Business

Moving Toward A Zero Waste Approach Can Benefit Your Business

Waste generation has increased dramatically around the world in the past couple of years. Unfortunately, there are no signs of it slowing down. The rubbish we generate is detrimental to our health and the environment. Air, soil, water, and wildlife are all affected.

Every year, we produce millions of tons of waste. Given that less than 20% of that waste is recycled, immense quantities are still sent to landfill sites. To move to a circular economy, we all need to change the way we manage and process our waste.

Many companies are pushing for a sustainable future, although they’re facing tough economic conditions. They want to send zero waste to the landfill. Zero net waste isn’t a dream but an attainable sustainability goal for companies and their employees.

Zero Waste Approach

In this consumption-driven society, it looks like that’s simply impossible. Even if it requires a substantial commitment, it’s possible to achieve zero waste to landfill. Take Unilever as an example. The organization achieved its zero waste to landfill goal in 2016, 6 years ahead of schedule. Unilever sends zero non-hazardous waste to landfill across more than 600 sites.

What Does It Mean to Be Zero Waste?

Zero waste is a goal that challenges individuals to change their habits and practices to mimic sustainable natural cycles, where all discarded materials become resources for others. As more and more people are becoming environmentally conscious, businesses are doing the same.

They strive to eliminate waste from their activities completely, both with suppliers and customers. Zero net waste isn’t an all-or-nothing approach. In reality, the process is gradual, slow, and imperfect. Even with the most efficient system in place, some things inevitably end up in the landfill at one point or another.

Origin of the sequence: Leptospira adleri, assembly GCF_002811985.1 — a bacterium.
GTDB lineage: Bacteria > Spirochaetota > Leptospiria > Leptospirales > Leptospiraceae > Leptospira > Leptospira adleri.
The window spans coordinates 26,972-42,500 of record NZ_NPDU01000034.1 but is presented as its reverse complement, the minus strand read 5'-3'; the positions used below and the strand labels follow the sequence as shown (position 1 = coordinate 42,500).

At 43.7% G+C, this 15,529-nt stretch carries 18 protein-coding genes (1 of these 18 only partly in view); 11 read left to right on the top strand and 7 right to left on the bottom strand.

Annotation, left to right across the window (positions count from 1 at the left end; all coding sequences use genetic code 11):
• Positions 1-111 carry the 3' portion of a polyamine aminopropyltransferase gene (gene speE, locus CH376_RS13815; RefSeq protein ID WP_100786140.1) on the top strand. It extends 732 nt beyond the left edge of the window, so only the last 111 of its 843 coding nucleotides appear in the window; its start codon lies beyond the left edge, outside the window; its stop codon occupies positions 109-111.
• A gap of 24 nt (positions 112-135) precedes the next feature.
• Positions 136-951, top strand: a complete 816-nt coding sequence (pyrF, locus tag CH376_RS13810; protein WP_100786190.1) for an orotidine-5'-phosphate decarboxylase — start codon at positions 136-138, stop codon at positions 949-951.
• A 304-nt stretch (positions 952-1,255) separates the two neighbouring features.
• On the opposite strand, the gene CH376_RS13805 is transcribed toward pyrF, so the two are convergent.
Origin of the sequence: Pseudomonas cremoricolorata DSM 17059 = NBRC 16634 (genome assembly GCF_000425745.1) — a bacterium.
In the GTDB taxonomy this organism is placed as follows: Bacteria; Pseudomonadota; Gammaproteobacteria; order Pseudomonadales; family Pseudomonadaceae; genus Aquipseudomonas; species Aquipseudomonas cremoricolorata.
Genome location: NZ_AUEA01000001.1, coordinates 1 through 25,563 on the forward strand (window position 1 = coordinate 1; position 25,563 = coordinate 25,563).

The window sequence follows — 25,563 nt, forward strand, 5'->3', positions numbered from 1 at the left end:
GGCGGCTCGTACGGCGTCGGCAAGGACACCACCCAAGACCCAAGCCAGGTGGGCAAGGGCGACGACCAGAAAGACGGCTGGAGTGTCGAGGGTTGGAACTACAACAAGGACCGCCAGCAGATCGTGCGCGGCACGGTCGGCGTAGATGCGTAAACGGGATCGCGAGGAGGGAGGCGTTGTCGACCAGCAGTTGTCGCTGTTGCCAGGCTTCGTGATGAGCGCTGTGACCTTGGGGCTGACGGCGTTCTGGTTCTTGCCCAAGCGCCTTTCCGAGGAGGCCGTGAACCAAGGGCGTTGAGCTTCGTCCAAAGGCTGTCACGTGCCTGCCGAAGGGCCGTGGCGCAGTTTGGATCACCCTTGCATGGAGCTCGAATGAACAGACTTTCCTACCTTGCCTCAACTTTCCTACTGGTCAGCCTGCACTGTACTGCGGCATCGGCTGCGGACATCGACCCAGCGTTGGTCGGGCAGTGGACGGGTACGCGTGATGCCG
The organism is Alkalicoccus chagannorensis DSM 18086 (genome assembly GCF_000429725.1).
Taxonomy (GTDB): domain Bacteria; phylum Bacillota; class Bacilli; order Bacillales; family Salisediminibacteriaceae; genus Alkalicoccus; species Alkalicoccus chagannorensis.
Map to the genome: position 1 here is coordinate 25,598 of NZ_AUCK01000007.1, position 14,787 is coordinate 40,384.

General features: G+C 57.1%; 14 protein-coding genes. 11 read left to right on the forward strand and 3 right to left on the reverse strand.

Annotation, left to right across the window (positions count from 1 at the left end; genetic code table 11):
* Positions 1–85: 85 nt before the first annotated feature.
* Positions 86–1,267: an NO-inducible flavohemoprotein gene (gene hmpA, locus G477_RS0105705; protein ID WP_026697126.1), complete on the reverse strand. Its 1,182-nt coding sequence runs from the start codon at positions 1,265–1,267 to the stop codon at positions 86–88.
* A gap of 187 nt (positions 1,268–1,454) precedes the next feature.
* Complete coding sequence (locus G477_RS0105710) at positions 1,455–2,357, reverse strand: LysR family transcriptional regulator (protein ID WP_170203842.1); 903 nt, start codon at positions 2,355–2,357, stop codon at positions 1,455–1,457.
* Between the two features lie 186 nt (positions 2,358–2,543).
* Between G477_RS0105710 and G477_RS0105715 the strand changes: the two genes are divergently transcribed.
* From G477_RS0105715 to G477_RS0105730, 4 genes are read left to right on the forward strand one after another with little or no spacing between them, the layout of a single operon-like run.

Zero waste in the landfill seeks to amplify recycling, minimize waste, limit consumption, and make sure that products are used again or repaired, and waste is turned back into natural resources. It’s not expensive to implement.

Even if this is sometimes true, we’ve witnessed many examples of companies taking steps towards the goal that resulted in a cost benefit. Achieving zero waste requires management commitment because it impacts every facet of the business.

Business leaders, whether they run a small shop or a multinational, should introduce initiatives aimed at championing zero waste and engaging employees.

Recycling and conscientious waste management remain core to achieving zero waste to the landfill. The standard waste management system pollutes the environment, which is why we need an improved and more efficient one. The large volume of waste creates pressure on waste management.

To deal with large and complex waste in business, leaders can resort to different sized balers and compactors. This can really help simplify waste management and offer a business greater confidence. If currently implemented, zero waste will bring about a world free of unused or discarded materials.

Zero Waste Is an Essential Building Block to Creating a More Sustainable Business

You’re probably wondering why you should implement a zero-waste policy for your business. The answer is simple, really. Because you can. Effective waste management makes a difference when it comes to business operations, the environment, and, most importantly, your bottom line.